Inger said...

I have the highest admiration for Black women here in the US as well. They truly are the strong backbone of this country.

Janie Junebug said...

Education sounds especially good, albeit it sad at times. Children who have learning disabilities continue to struggle.

Love,
Janie

Susan Kane said...

Angry, that Kingsley had this struggle. School and education are history changers. Every student that walks through the classroom door deserves and should receive what he needs to succeed.

Liz A. said...

And that still can happen in schools. It's sad. We hope that things will improve, and hopefully they will. But any system that has so many people in it is bound to leave some behind. The more light that's shone on the situation, the better things can get.

Erica/Erika said...

A fascinating description, Hilary. “Painful to watch” yet an excellent film. You indicate there is hope and Steve McQueen can move forward. You bring up a great point about “opens our eyes to other ways of life, back then and now. I look forward to reading more in 2021. You definitely have baited me.

Hels said...

Neglecting and abusing children, who are too young to defend themselves or to call on outside intervention, is cruel. Teachers who neglect or abuse their students receive punishments twice as long as other adults for the same crime (in Australia at least) because teachers have a unique professional and responsibility to kids in their care.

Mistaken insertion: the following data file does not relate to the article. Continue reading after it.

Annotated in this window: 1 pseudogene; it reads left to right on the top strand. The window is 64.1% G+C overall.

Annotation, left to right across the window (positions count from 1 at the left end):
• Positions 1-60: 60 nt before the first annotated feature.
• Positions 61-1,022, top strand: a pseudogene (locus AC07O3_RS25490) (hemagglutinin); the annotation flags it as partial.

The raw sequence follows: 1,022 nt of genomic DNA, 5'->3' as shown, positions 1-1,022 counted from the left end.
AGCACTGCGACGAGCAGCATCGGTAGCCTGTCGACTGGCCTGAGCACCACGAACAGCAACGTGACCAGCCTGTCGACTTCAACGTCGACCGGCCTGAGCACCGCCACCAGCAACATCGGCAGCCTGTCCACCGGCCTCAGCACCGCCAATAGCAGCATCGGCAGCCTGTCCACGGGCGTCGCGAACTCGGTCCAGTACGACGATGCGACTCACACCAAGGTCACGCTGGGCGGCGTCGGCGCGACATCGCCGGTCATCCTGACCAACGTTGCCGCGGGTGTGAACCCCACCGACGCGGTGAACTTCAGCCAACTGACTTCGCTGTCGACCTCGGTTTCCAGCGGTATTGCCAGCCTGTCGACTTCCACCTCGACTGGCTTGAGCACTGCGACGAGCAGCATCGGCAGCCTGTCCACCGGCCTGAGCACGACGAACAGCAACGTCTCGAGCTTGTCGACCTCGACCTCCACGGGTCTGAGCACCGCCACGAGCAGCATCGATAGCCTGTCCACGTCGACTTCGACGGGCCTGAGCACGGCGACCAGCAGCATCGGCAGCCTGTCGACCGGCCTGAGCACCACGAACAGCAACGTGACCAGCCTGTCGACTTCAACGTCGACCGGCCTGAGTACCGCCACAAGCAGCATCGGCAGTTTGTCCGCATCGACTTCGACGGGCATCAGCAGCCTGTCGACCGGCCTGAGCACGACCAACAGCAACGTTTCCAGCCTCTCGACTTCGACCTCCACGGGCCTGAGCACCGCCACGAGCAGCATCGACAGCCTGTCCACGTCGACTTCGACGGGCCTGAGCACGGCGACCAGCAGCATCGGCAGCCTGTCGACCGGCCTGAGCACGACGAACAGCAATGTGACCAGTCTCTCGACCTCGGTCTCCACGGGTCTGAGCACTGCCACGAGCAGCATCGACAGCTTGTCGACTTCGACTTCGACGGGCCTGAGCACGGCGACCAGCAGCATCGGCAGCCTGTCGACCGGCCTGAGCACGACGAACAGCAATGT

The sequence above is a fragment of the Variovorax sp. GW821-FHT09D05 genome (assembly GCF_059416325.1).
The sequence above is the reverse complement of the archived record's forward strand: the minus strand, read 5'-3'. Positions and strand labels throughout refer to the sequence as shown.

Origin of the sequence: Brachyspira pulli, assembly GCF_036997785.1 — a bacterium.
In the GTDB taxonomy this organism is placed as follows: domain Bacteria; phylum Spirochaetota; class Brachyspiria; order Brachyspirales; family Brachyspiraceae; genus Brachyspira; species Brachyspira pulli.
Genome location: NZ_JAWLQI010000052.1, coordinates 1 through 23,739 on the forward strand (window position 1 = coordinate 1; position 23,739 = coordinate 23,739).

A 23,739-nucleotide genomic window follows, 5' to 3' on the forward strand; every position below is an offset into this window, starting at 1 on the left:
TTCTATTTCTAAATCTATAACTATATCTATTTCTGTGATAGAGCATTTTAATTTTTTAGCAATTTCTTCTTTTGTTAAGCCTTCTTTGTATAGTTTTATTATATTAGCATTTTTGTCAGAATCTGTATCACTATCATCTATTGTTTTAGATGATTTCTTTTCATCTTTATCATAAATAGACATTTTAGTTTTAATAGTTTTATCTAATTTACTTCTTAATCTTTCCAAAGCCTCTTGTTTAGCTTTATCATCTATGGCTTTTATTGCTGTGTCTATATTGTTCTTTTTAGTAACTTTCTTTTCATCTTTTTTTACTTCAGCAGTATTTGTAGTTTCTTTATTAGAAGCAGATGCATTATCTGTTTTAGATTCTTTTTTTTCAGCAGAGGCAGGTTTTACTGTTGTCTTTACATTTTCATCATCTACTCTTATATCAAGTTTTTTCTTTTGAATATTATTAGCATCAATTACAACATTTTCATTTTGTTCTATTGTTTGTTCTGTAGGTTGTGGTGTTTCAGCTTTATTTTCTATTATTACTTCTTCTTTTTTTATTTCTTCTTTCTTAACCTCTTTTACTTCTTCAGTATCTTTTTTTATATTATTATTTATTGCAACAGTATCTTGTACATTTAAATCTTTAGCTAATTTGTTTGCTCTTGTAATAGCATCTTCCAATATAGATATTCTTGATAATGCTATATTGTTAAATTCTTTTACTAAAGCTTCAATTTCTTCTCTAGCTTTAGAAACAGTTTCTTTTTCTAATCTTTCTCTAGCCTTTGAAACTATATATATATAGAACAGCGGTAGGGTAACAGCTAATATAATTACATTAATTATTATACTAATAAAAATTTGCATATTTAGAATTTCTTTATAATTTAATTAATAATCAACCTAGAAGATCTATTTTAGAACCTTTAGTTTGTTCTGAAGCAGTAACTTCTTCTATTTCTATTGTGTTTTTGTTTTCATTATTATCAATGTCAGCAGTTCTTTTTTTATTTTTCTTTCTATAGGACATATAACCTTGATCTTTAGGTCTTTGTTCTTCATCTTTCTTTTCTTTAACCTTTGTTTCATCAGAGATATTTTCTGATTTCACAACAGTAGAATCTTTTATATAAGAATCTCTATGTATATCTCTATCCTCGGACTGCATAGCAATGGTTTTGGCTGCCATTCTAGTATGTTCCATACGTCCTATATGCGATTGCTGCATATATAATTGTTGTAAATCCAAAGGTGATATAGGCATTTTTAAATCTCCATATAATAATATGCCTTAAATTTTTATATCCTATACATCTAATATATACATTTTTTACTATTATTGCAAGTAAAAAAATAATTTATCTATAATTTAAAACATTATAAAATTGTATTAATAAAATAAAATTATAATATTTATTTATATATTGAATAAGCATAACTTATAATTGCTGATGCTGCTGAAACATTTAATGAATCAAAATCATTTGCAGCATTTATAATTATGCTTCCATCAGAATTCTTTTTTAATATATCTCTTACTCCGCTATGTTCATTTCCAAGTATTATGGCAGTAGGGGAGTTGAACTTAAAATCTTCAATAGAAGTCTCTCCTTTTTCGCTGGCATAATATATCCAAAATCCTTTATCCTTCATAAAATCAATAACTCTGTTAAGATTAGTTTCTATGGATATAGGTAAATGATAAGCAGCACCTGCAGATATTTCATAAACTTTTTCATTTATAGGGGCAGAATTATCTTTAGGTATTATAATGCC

John "By Stargoose And Hanglands" said...

As someone who worked in Special Education for over twenty years, I can assure you that some things have improved since the 1970s. However there are still some children being failed by the system. There is greater understanding of many conditions - dyslexia, autism, ADHD and so on - however implementing strategies to help these young people costs money in that they need more individual attention and, for some, specialist equipment too. One result of this is that schools become very good at dealing with their "average" children, while those who vary too much from the average (low-attainers, high-attainers, those with behavioural or physical difficulties) get left behind - I know; I've had to pick up the pieces when young men were eventually referred to us, having been placed in unsuitable schools for some years. The ultimate problem, as in so many of our social services, is always money; nobody seems to be anxious to pay more tax.

Hilary Melton-Butcher said...

@ Ian – I know … but how much worse must have it been decades ago than now … as you mention. I didn’t have a particularly good educational schooling, though the school was very good – I just needed help …but it wasn’t til I started blogging that I realised I was ok: strange but true …

@ EC – yes I’m sure it does … and your ‘ouch’ sounds like a plea from the past. If we consider how we’ve kept people down for various reasons – it’s horrible to think about. For some reason we cannot open our eyes to others’ ideas and ways in the world … we scorn so many. Thankfully many parents realise their children have opportunities and push them – also there’s more information now to help …